Hydrocodone is generally seen as the bad guy in the Norco cocktail, being the narcotic with addictive properties, but the seemingly innocent acetaminophen can be equally deadly in high doses. It can cause havoc in the liver, while hydrocodone adds its own damage to the organ.

Hydrocodone slows the breathing, a potentially fatal effect when dosages are high. Additionally, long-term abusers may experience

Man holding head

  • Anxiety.
  • Hearing loss.
  • Inability to urinate.
  • Cardiac arrest.
  • Respiratory arrest.
  • Coma.
  • Death.

Abuse Treatment

If you’re worried about addiction in yourself or another, you can seek help. A number of treatment options are available for those struggling with a dependency on Norco.

Note that the more stable the living environment, the higher the recovery rates for recovery, which is why inpatient residential treatment works well. In addition to inpatient treatment, options for recovery include:

Recovery from Norco addiction steadily reconstructs the life you lost, adding value bit by bit. To begin a life with genuine rewards, call us at to discuss your treatment options.

Key Statistics

Norco abuse is an increasingly prevalent issue in the US, as illustrated by the following statistics:


  • There were 1.2 million emergency room visits in the United States in 2009 due to recreational use of hydrocodone, with 100,000 of these being the result of products containing the narcotic in combination with another drug.
  • Opiates accounted for 75 percent of pharmaceutical overdoses in 2008.
  • 15,000 recreational users die annually under the effects of these drugs, a number that even heroin and cocaine combined cannot compete with. The CDC now touts opiate abuse as an epidemic.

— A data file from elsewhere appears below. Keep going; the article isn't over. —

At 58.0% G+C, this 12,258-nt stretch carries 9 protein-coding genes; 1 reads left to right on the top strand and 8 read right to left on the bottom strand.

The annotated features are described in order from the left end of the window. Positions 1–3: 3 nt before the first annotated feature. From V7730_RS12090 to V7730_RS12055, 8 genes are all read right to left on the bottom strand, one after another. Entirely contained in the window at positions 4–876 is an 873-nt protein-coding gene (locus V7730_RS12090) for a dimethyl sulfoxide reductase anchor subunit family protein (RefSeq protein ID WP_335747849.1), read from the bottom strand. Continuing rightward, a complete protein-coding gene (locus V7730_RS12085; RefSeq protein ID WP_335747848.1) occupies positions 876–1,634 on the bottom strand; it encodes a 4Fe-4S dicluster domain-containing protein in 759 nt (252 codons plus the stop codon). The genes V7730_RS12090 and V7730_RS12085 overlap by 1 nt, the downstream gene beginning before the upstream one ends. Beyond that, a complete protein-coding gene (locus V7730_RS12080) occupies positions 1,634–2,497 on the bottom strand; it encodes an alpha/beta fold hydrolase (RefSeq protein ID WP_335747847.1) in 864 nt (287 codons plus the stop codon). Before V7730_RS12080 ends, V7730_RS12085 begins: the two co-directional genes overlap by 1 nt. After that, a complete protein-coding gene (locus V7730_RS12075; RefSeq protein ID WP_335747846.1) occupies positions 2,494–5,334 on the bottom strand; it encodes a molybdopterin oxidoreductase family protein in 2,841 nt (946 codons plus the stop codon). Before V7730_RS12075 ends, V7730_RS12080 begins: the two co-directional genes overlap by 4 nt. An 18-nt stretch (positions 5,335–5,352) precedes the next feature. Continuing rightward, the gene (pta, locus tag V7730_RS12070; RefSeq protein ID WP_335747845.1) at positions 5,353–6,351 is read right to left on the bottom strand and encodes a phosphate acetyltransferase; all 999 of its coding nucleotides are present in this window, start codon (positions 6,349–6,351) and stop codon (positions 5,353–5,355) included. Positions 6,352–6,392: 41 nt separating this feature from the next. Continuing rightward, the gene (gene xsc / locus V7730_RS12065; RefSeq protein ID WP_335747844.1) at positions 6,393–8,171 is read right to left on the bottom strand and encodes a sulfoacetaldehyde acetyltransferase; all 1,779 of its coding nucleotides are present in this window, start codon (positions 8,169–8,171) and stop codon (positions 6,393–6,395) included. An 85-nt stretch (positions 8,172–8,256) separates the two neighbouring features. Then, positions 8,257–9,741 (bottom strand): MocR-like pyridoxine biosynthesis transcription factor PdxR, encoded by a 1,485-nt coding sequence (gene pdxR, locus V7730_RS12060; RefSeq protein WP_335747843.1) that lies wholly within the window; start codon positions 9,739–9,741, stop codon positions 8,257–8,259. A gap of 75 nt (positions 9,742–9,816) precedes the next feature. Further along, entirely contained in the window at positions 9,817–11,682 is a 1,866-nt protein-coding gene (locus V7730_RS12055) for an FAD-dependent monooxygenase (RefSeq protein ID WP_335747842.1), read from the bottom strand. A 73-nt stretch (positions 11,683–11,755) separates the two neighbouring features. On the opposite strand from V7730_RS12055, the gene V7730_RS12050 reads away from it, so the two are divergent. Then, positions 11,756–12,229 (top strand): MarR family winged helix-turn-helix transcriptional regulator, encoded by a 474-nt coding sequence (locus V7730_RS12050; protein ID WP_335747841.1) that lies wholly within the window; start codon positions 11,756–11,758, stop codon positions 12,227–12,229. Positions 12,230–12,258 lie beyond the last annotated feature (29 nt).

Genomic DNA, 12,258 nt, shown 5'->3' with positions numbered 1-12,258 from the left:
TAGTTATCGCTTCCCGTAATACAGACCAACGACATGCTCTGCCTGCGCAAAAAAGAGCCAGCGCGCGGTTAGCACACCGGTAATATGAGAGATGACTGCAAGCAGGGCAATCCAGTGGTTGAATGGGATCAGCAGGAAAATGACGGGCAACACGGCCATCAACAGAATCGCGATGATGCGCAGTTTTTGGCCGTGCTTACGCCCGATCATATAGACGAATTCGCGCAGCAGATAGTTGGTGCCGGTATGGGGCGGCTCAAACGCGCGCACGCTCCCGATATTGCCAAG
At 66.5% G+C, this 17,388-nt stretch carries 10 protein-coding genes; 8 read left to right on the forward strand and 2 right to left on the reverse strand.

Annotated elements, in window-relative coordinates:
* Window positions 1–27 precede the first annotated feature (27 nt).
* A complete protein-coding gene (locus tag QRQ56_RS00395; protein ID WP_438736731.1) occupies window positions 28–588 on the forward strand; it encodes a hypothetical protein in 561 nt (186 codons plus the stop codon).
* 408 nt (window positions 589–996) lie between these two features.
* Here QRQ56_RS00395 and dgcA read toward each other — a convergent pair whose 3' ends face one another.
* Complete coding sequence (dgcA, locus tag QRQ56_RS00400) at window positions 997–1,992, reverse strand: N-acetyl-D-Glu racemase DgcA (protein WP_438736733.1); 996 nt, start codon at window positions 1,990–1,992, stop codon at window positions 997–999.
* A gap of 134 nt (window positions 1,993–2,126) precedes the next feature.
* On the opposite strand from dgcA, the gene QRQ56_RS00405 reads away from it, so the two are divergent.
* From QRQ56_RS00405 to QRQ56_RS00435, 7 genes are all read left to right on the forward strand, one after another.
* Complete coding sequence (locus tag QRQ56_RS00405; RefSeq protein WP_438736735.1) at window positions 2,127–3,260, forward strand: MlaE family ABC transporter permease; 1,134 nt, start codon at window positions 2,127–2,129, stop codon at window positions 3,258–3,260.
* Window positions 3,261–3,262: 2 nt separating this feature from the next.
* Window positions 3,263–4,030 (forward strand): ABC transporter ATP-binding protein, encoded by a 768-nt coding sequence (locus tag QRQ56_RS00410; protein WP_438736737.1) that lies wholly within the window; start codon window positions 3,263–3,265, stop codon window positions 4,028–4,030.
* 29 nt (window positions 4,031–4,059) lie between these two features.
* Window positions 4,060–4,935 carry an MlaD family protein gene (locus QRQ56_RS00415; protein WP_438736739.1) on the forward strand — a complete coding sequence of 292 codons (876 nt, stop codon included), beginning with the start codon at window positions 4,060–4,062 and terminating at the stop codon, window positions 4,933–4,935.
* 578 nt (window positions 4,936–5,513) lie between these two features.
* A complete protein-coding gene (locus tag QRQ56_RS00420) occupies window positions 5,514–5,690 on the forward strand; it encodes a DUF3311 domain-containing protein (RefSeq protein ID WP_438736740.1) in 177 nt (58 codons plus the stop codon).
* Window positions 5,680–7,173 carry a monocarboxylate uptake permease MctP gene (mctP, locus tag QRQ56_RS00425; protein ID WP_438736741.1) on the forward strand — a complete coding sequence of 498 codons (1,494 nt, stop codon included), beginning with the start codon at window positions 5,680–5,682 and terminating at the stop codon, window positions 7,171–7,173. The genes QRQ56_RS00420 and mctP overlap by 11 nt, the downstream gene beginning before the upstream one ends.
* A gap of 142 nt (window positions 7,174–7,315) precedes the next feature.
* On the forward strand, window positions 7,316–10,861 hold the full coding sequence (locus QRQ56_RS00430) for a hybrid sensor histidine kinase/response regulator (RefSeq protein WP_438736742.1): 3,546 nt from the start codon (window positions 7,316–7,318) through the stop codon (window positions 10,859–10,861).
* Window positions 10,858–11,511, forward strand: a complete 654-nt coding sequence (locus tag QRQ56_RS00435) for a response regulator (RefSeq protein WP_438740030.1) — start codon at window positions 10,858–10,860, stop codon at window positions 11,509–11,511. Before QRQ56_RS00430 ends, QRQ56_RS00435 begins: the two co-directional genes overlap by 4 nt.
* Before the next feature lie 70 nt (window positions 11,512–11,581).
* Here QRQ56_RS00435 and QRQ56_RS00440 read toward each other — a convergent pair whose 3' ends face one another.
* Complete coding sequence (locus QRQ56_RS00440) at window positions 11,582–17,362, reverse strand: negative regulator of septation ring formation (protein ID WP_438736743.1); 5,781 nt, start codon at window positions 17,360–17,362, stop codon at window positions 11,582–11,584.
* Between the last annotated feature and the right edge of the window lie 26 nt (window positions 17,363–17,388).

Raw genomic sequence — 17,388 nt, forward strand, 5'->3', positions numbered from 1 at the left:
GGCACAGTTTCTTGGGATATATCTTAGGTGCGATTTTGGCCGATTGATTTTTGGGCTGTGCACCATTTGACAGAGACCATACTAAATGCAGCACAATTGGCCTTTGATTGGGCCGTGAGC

• Since 1992, the recreational use of opiate drugs has tripled, and the United States is the world’s most culpable nation, consuming 99 percent of the global hydrocodone supply.

Teen Norco Abuse

Misuse of pharmaceuticals is all too common among teens. The perceived risk of a drug plays a core role in whether adolescents abuse it. Heroin has long held the crown as the scariest drug on the market, so a prescription drug that mimics its effects may be more appealing to teens. Combine this with the fact that pills are often easy to obtain from someone who has a prescription and it’s easy to see how abuse statistics begin to soar.

Teens abusing Norco are likely to become socially withdrawn. Restlessness and cognitive dulling continuously replace one another from day to day, dependent on whether the drug is available or not. Sluggishness and lack of motivation may result in a severe drop in grades.

Additional Resources

See the following articles for additional information about Norco and its effects:

You can also visit our Forum to discuss your experiences with other understanding members of our community.

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Patrick Condron, M.Sc., M.A.C., is an addiction specialist and drug and alcohol counselor. He is Executive Director of Lazarus House, Inc., a transitional residential program for men and women who continue to work on their recovery towards independent living.